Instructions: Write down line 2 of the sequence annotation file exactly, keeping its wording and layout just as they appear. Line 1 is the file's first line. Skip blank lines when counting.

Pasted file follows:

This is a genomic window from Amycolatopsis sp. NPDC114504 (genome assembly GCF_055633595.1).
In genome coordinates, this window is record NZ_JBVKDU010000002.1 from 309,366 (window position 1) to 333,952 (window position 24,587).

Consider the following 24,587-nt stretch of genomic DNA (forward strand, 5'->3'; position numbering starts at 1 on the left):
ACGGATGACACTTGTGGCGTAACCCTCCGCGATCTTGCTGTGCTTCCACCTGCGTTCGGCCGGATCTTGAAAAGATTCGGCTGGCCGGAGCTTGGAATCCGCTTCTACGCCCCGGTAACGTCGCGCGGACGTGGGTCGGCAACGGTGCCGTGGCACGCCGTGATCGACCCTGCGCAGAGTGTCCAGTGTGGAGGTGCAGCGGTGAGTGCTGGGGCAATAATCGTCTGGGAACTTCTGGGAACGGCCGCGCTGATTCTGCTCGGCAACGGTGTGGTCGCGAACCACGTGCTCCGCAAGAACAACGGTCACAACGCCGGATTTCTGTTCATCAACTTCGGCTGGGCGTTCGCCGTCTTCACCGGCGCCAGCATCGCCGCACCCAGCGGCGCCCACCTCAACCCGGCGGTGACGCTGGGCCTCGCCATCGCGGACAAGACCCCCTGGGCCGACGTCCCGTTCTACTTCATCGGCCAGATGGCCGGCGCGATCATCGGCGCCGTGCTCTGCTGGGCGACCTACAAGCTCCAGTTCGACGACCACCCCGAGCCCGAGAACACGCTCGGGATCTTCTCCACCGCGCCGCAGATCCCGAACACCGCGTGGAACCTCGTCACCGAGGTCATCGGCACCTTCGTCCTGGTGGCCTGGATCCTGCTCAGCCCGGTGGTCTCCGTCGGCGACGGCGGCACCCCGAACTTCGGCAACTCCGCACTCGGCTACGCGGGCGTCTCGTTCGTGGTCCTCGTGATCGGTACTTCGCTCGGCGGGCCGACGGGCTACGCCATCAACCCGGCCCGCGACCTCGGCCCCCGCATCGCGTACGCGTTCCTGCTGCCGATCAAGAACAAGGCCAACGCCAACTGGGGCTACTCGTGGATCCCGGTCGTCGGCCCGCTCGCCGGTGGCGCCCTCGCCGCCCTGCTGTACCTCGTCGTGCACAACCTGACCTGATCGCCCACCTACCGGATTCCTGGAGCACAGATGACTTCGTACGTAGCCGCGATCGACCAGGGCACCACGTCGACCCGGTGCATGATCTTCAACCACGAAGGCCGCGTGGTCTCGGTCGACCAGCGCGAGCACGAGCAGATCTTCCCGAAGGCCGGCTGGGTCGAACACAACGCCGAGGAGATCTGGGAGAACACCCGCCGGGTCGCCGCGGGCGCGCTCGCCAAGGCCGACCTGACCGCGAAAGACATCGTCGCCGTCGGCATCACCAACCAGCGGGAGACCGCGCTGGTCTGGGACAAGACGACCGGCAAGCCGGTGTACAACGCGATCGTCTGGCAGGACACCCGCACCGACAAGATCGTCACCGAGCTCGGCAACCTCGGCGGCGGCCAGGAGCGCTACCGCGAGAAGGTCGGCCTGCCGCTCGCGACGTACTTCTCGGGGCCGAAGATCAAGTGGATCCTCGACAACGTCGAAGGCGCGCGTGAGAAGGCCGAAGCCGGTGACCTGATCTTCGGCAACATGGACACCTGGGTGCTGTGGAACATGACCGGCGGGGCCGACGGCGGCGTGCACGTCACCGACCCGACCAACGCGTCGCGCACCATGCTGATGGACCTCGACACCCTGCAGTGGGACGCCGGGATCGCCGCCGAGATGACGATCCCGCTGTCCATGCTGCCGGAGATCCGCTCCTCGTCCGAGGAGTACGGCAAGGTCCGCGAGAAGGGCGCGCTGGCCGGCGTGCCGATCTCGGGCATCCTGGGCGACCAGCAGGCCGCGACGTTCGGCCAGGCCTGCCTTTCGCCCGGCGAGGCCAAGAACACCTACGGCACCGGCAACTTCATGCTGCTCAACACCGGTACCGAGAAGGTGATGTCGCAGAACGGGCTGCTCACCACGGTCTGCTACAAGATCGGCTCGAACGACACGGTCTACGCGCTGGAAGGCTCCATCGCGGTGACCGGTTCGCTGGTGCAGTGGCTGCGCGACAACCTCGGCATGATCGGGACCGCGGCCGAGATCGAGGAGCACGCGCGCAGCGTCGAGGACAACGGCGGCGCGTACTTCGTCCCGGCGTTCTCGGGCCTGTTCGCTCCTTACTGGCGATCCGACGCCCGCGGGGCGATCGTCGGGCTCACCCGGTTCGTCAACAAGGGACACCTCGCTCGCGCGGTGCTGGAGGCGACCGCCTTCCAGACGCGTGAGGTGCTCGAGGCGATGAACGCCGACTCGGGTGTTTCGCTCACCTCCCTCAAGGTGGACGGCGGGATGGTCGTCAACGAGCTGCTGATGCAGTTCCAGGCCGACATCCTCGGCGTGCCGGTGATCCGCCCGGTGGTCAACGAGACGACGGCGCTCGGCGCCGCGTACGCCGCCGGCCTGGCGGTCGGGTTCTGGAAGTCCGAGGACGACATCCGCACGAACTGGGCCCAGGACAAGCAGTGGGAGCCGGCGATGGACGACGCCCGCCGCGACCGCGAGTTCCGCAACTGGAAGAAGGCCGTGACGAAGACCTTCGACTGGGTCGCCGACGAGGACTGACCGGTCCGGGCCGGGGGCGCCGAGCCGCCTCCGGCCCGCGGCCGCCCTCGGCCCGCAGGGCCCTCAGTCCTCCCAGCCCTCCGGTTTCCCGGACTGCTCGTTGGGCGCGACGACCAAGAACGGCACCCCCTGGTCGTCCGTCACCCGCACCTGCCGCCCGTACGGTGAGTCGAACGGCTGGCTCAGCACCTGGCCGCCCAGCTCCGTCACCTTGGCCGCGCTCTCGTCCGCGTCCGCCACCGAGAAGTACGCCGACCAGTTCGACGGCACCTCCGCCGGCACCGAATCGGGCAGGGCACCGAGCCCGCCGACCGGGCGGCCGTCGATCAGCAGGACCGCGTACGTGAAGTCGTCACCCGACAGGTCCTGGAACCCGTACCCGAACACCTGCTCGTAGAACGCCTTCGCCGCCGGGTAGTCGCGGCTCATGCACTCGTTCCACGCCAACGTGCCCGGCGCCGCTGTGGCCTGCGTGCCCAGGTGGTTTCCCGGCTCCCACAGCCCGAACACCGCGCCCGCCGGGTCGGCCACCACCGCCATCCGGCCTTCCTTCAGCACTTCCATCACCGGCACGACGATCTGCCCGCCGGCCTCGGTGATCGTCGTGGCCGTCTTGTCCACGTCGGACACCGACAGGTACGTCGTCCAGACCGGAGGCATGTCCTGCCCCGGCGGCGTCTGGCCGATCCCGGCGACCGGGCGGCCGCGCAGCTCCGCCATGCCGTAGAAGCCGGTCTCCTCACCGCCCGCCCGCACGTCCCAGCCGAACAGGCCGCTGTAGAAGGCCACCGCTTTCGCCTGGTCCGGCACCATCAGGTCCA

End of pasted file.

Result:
In genome coordinates, this window is record NZ_JBVKDU010000002.1 from 309,366 (window position 1) to 333,952 (window position 24,587).